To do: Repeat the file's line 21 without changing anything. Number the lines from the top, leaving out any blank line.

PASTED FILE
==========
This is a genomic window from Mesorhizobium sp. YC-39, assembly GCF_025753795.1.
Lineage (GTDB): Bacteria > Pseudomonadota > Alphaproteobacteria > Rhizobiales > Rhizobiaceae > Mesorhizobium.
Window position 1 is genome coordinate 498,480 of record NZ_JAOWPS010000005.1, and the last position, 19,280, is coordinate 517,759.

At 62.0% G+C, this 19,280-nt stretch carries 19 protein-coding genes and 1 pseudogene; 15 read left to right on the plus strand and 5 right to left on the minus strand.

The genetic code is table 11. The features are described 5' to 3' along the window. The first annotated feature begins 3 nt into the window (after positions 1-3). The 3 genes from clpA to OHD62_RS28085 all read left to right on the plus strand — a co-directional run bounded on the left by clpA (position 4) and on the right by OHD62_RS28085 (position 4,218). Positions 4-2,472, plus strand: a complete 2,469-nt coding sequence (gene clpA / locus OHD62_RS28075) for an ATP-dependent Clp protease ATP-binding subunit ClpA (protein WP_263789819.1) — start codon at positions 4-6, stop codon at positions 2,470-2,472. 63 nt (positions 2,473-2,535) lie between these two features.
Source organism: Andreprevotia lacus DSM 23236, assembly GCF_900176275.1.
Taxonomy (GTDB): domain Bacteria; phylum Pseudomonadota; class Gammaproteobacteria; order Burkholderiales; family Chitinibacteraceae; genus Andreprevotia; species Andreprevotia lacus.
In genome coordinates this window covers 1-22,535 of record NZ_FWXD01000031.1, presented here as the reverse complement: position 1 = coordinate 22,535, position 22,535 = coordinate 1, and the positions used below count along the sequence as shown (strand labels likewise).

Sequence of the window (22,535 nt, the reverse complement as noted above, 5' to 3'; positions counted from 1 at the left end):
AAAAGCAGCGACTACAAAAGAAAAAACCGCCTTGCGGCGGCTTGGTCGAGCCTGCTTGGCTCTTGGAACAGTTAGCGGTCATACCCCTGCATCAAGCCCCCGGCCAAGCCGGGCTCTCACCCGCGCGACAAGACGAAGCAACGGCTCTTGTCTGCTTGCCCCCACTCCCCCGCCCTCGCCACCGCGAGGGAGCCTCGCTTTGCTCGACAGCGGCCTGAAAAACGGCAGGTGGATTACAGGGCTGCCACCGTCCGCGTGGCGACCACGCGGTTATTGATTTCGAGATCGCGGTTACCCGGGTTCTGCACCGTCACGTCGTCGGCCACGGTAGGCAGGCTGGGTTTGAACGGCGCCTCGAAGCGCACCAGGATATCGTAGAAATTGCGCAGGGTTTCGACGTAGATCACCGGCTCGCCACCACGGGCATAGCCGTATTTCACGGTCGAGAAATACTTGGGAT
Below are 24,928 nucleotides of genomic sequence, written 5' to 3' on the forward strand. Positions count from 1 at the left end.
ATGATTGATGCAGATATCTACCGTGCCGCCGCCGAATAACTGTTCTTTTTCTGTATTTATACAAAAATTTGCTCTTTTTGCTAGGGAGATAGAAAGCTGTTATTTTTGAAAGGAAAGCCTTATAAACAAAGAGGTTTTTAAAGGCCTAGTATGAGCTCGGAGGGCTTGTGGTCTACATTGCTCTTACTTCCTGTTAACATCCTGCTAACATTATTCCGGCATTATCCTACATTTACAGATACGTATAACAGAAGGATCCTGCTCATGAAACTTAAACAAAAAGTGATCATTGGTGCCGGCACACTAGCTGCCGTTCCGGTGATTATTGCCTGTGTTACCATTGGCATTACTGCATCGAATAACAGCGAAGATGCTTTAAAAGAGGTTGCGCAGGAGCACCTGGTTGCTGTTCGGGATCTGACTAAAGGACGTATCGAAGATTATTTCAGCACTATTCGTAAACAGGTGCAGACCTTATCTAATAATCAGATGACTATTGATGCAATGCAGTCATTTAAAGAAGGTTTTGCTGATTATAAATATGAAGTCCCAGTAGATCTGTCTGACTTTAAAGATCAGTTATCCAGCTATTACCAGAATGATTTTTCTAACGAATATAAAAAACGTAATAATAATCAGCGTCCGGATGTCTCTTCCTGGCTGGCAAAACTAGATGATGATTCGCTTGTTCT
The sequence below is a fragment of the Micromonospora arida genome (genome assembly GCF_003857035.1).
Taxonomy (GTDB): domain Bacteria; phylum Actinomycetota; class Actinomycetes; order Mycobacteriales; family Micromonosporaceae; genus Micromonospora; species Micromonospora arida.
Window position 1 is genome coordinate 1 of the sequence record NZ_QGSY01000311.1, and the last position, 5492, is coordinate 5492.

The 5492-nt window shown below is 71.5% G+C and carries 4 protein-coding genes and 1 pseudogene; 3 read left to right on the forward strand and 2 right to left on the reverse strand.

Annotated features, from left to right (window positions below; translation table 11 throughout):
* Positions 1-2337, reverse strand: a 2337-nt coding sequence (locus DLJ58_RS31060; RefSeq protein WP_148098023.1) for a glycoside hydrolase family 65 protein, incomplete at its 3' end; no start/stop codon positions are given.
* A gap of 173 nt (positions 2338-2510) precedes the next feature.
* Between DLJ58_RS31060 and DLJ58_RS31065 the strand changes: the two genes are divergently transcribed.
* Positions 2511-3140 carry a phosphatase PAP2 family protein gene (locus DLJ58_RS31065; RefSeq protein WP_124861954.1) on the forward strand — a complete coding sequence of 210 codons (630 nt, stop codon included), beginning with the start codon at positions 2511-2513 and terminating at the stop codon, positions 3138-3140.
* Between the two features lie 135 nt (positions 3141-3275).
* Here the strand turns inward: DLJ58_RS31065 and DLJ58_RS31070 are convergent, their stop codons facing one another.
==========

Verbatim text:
* Positions 2511-3140 carry a phosphatase PAP2 family protein gene (locus DLJ58_RS31065; RefSeq protein WP_124861954.1) on the forward strand — a complete coding sequence of 210 codons (630 nt, stop codon included), beginning with the start codon at positions 2511-2513 and terminating at the stop codon, positions 3138-3140.